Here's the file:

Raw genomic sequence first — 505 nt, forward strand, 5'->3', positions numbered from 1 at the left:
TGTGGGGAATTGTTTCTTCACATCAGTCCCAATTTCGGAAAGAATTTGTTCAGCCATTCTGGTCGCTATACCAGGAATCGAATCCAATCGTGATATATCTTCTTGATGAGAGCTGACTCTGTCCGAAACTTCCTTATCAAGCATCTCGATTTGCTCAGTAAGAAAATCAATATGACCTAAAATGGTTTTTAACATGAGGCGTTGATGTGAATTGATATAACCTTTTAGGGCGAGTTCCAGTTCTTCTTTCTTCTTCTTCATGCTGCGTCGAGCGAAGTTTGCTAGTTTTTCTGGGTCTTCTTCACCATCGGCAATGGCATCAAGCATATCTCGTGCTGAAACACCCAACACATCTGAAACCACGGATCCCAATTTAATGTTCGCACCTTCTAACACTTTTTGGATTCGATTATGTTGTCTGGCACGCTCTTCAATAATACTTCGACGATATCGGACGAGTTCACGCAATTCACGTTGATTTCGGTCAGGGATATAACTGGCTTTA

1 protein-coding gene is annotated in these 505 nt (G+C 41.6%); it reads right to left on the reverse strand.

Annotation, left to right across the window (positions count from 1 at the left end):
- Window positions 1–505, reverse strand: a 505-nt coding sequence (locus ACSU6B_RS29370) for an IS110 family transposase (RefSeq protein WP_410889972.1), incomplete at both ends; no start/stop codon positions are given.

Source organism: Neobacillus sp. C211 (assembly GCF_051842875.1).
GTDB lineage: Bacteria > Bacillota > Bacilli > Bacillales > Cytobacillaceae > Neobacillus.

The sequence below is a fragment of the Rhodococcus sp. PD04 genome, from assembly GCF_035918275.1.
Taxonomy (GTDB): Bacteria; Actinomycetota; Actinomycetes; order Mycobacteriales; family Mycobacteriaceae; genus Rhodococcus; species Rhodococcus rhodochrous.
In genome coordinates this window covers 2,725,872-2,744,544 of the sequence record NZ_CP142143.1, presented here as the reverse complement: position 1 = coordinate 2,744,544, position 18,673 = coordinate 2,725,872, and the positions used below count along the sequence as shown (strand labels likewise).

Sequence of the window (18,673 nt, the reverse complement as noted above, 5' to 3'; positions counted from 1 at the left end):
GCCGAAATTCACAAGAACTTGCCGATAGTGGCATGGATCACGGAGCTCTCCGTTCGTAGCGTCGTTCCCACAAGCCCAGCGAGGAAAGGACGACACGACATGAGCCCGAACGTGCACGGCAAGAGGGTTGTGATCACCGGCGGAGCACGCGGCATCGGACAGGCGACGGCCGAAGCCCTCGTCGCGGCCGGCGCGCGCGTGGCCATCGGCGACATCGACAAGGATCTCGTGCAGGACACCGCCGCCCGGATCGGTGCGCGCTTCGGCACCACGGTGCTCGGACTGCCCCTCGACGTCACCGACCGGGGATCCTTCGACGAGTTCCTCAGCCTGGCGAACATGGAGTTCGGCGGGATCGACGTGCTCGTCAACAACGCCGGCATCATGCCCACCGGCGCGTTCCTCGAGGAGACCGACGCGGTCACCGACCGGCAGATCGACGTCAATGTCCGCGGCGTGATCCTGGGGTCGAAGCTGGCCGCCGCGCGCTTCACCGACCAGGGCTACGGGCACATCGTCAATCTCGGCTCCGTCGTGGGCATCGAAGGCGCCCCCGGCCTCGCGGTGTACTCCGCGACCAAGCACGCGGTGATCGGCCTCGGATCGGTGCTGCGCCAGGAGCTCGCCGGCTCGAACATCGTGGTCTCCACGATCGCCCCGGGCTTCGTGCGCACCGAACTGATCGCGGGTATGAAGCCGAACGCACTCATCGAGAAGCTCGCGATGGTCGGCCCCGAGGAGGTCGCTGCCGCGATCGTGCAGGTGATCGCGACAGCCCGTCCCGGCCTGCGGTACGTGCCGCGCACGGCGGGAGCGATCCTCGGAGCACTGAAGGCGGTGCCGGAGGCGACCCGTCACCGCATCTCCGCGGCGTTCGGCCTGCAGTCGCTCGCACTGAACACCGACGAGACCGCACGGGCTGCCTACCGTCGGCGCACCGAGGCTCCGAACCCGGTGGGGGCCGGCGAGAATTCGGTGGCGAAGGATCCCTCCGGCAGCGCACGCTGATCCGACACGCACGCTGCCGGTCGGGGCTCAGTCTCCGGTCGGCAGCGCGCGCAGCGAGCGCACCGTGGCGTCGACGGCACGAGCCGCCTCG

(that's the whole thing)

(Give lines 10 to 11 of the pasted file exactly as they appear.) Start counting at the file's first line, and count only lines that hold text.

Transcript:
In genome coordinates this window covers 2,725,872-2,744,544 of the sequence record NZ_CP142143.1, presented here as the reverse complement: position 1 = coordinate 2,744,544, position 18,673 = coordinate 2,725,872, and the positions used below count along the sequence as shown (strand labels likewise).

Sequence of the window (18,673 nt, the reverse complement as noted above, 5' to 3'; positions counted from 1 at the left end):